How (constantly) informed must we be?
A toddler pretends to talk to her grandma on a mobile telephone in London. Britain's parents were warned to try and ensure children limit their the use of mobile telephones because of the risk of potential health risks
First of all, mad props to my colleague David Brancaccio for starting – and finishing – the 544-mile AIDS/Lifecycle ride this past week.
Second of all, more and bigger mad props for having the guts to put a picture of himself in full biking kit – spandex shorts, shirt, the whole deal – on his most recent post about the ride. I once did a photo shoot for Runners World magazine in the Marketplace studios, and let's just say, I'm still hearing about it.
This is not, however, a gratuitous post about Marketplace hosts in fitness gear. It's about the point David made more eloquently than I could, so I'm just going to piggyback on it here and add some observations. It's important, he wrote, to unplug every now and then. To consciously unplug. And to take the time you get back to just... be.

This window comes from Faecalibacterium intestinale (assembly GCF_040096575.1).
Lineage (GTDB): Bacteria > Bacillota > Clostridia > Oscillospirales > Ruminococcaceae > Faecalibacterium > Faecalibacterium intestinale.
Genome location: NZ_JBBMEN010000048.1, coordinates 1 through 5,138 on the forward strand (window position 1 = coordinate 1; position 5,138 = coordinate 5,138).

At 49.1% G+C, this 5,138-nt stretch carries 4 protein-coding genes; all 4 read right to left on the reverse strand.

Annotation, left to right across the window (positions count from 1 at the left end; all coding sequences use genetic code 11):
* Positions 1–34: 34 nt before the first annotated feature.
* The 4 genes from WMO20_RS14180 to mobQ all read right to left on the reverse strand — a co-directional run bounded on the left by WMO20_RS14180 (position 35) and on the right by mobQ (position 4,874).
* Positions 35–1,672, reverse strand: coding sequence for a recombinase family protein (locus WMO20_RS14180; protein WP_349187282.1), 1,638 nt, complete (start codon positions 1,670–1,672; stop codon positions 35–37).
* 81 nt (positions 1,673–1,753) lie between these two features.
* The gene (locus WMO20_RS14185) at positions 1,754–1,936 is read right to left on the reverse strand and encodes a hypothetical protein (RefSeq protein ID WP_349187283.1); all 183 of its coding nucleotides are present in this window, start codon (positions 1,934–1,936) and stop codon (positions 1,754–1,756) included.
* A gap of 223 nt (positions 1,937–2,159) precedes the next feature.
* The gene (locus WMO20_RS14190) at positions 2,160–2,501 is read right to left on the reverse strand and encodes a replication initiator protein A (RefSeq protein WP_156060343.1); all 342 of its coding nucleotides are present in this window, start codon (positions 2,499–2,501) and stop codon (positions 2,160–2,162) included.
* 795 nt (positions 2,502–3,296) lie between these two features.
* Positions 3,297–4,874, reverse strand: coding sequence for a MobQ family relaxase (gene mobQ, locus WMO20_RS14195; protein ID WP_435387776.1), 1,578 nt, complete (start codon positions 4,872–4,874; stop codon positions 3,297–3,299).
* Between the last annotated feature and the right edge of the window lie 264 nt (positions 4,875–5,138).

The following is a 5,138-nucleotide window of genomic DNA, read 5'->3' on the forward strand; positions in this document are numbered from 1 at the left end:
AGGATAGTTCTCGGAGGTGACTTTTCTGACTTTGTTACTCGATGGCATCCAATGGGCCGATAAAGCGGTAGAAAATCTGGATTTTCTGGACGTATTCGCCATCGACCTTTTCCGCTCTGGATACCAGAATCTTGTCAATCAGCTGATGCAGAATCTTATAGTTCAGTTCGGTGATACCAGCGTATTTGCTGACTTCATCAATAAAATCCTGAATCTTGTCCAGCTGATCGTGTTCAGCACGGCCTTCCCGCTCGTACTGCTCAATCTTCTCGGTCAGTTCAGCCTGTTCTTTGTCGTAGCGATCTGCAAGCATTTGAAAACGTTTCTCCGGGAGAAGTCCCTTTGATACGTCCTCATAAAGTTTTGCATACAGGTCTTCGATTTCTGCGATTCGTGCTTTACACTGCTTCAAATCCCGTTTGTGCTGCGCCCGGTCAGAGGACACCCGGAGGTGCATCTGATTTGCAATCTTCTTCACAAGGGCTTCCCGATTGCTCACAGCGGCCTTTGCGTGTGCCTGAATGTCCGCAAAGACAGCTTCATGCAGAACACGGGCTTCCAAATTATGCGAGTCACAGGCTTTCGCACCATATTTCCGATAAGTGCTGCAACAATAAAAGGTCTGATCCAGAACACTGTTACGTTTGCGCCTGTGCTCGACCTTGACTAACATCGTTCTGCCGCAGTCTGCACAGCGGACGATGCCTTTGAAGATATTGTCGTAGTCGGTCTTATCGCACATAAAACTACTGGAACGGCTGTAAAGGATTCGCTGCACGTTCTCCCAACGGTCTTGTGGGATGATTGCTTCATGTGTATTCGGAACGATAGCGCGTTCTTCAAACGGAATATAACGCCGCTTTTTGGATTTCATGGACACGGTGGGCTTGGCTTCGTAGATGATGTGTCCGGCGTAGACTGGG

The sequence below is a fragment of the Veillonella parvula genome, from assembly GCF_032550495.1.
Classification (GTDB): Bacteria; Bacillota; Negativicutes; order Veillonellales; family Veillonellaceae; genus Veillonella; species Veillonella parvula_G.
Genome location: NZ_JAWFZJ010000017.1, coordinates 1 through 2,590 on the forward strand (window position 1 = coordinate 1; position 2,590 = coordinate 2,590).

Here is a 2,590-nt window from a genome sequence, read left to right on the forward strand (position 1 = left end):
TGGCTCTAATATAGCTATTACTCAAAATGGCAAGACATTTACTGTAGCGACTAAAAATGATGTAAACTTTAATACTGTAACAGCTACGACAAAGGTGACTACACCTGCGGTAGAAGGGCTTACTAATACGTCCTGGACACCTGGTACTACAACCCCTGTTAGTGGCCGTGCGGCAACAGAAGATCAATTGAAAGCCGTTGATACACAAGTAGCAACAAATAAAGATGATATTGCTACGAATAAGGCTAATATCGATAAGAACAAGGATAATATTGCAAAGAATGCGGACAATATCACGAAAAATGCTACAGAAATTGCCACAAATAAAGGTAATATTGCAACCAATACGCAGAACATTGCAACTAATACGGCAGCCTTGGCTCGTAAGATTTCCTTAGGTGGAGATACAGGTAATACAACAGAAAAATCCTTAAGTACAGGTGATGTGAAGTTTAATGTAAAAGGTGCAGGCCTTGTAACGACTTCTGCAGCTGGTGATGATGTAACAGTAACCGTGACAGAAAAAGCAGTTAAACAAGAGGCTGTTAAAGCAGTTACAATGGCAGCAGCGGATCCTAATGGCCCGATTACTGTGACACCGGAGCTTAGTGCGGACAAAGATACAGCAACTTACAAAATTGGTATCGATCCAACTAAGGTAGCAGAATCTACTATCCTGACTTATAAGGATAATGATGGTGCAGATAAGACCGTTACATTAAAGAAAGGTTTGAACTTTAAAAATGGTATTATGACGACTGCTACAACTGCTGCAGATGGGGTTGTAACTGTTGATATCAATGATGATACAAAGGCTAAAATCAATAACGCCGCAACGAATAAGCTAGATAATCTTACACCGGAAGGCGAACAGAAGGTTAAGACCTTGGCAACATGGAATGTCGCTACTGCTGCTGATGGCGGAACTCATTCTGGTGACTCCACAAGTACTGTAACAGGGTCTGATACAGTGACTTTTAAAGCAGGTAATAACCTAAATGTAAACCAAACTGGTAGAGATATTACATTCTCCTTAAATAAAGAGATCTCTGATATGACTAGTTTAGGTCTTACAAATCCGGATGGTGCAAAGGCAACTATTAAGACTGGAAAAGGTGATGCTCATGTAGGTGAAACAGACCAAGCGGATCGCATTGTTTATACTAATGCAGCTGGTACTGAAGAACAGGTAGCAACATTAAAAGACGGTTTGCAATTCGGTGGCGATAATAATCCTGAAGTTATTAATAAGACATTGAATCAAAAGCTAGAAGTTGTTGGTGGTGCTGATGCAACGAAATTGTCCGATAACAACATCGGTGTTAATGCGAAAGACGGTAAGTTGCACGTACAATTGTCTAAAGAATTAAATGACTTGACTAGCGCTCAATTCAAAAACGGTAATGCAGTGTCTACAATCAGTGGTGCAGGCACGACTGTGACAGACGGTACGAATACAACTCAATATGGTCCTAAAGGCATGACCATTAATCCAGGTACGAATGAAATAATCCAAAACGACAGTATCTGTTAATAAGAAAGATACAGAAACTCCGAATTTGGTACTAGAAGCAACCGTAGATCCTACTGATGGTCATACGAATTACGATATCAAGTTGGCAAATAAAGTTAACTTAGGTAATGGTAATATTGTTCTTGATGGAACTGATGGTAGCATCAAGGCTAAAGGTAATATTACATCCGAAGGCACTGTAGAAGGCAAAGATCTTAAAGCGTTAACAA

Believe me when I tell you I'm not preaching at you here. I'm as guilty as the next guy of burying my nose in my phone; of tuning out my kid's tennis match to check my Twitter feed (Yes, I'm that dad). Part of it is my personality, part of it is my line of work, and part of it is habit.
But seriously – how many different variations of the Hillary Clinton book-tour interview do we need to read to know she's running for president (Yes, there, I said it. Come talk to me in a year, we'll see who's right)? How many times do you have to click on a link about Donald Sterling and whether he will or won't sell the Clippers – I mean, fercryinoutloud – to know he's an unsavory individual? And don't even get me started on the damn missing plane.
Yes, there is real news out there every day. And yes we do have an obligation as citizens in a representative democracy to be informed. But c'mon. Just... be.
Okay, now I'm preaching. So that's it. That's all I got this week. That, and don't ever, ever wear a short suit. As in shorts, but in a suit.